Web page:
Technology Center

Guide to Accessibile Technology

As we face increased reliance on remote learning, we need to ensure accessibility of our shared content. Our team is ready to provide accessibility guidance and remediation support for documents and other media used in your teaching. To access this expanded service, use our traditional ticketing system or email us to discuss your needs.

The state of WA has issued new policy (Policy 188 – Accessibility).  This policy establishes the expectation for state agencies that people with disabilities have access to and use of information and data and be provided access to the same services and content that is available to persons without disabilities unless providing direct access is not possible due to technical or legal limitations. There are federal policies that mirror the state policy. Designing your digital tools and resources with accessibility in mind is best practice and a win for everyone.

What should I do?

A good first step would be an environmental scan.  Which vendors, sites and tools do you use? Are they compliant? Once that’s completed, work to establish guidelines around accessibility and educate your teams.  You may need to modify your style guides, purchasing requirements and/or employee handbooks.  Including those responsible for publishing content, purchasing or developing tools are key in working towards accessibility.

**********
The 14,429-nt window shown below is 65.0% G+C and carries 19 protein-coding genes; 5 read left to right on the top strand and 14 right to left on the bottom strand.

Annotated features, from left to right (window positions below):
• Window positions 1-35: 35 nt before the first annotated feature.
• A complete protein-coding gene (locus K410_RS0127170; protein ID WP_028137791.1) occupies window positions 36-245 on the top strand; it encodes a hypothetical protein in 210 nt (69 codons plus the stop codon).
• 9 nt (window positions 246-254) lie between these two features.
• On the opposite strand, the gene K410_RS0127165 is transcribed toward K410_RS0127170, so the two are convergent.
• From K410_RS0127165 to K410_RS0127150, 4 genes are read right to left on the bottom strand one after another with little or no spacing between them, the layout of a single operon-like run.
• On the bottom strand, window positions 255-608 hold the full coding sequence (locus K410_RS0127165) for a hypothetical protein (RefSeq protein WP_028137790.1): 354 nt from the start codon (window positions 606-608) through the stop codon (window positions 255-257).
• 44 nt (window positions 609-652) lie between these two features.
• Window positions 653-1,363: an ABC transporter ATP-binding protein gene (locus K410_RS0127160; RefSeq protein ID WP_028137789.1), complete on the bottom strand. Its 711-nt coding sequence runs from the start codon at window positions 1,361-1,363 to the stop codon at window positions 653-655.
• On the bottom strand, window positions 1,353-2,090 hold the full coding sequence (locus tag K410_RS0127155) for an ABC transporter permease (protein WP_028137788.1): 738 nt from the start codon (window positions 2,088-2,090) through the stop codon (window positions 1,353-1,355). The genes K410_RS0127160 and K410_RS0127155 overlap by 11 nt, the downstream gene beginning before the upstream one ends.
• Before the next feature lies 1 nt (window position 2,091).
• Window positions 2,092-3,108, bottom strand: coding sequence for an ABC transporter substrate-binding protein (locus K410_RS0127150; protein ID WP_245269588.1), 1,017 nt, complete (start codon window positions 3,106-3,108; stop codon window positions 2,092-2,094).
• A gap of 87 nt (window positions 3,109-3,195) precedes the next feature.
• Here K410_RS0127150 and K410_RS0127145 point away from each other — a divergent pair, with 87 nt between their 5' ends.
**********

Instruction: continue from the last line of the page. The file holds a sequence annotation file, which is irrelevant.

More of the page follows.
Where can I learn more?


UW-Creating Accessible Videos

See if you qualify for the UW Free Captioning Project here.

MS Office Documents

Microsoft Office provides and accessibility checker for Office documents (.docx, pptx, .xlsx).

UW has prepared several resources to help you writing accessible documents:


Adobe Acrobat Pro provides an accessibility checker for PDF documents. Learn more about it here.

UW Accessibility has also prepared some guidelines:


Webpages can be checked with the WAVE tool. To use WAVE, click here and enter the URL for the webpage you want to check.